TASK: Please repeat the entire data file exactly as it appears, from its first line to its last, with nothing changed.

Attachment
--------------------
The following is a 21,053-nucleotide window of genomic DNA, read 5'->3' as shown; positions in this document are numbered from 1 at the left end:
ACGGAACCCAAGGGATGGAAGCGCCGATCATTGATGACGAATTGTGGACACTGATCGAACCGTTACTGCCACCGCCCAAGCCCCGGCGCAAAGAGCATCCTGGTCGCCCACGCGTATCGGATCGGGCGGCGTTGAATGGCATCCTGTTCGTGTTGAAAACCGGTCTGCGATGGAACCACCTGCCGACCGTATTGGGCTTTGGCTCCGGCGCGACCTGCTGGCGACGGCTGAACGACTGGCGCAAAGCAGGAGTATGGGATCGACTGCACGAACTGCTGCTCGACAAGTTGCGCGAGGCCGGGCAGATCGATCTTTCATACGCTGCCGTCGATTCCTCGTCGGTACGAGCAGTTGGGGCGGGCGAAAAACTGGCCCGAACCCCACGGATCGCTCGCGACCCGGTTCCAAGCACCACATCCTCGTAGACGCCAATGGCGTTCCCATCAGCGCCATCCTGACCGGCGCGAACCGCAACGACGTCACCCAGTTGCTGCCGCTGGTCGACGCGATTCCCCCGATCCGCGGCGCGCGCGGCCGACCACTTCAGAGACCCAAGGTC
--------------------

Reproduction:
The following is a 21,053-nucleotide window of genomic DNA, read 5'->3' as shown; positions in this document are numbered from 1 at the left end:
ACGGAACCCAAGGGATGGAAGCGCCGATCATTGATGACGAATTGTGGACACTGATCGAACCGTTACTGCCACCGCCCAAGCCCCGGCGCAAAGAGCATCCTGGTCGCCCACGCGTATCGGATCGGGCGGCGTTGAATGGCATCCTGTTCGTGTTGAAAACCGGTCTGCGATGGAACCACCTGCCGACCGTATTGGGCTTTGGCTCCGGCGCGACCTGCTGGCGACGGCTGAACGACTGGCGCAAAGCAGGAGTATGGGATCGACTGCACGAACTGCTGCTCGACAAGTTGCGCGAGGCCGGGCAGATCGATCTTTCATACGCTGCCGTCGATTCCTCGTCGGTACGAGCAGTTGGGGCGGGCGAAAAACTGGCCCGAACCCCACGGATCGCTCGCGACCCGGTTCCAAGCACCACATCCTCGTAGACGCCAATGGCGTTCCCATCAGCGCCATCCTGACCGGCGCGAACCGCAACGACGTCACCCAGTTGCTGCCGCTGGTCGACGCGATTCCCCCGATCCGCGGCGCGCGCGGCCGACCACTTCAGAGACCCAAGGTC